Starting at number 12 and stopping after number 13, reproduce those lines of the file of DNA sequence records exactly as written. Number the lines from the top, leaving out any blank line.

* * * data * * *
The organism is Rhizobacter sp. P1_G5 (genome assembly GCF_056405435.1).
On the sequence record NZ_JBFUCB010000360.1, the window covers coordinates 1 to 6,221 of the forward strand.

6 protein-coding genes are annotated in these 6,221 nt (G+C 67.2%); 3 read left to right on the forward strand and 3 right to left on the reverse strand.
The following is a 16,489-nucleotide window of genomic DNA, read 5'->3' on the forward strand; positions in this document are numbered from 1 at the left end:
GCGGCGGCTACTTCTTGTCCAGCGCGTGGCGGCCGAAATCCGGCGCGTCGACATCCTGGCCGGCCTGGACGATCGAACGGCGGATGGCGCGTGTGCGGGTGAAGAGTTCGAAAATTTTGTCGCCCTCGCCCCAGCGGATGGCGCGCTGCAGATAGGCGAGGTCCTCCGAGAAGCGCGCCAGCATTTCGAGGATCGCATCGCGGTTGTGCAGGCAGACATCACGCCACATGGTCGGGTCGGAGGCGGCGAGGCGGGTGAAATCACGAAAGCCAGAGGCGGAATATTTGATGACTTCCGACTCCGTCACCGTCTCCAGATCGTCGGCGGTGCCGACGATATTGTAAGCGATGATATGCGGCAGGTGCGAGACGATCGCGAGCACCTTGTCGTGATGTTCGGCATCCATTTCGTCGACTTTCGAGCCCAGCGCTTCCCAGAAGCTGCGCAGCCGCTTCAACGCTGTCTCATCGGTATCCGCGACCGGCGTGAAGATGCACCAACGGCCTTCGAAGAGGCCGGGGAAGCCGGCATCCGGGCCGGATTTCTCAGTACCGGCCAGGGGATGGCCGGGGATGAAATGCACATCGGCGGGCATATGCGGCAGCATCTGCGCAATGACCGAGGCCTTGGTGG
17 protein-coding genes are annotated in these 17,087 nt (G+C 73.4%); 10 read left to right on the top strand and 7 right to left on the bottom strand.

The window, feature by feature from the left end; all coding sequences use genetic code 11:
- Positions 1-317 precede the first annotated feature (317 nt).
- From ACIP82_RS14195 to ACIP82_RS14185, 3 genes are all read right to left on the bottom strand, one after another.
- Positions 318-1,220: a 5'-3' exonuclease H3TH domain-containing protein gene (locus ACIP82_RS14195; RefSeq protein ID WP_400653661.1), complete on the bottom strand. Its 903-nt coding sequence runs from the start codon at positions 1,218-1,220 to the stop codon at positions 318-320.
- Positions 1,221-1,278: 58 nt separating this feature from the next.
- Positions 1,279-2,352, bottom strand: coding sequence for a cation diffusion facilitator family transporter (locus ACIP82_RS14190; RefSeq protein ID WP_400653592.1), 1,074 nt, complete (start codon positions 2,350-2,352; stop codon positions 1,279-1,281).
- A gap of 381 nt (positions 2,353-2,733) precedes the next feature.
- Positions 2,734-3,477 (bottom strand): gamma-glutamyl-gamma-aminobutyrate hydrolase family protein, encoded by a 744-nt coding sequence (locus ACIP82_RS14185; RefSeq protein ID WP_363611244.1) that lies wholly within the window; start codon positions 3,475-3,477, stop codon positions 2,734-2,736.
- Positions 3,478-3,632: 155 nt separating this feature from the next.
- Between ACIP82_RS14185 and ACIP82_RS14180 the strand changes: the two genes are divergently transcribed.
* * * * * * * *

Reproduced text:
- Positions 1,279-2,352, bottom strand: coding sequence for a cation diffusion facilitator family transporter (locus ACIP82_RS14190; RefSeq protein ID WP_400653592.1), 1,074 nt, complete (start codon positions 2,350-2,352; stop codon positions 1,279-1,281).
- A gap of 381 nt (positions 2,353-2,733) precedes the next feature.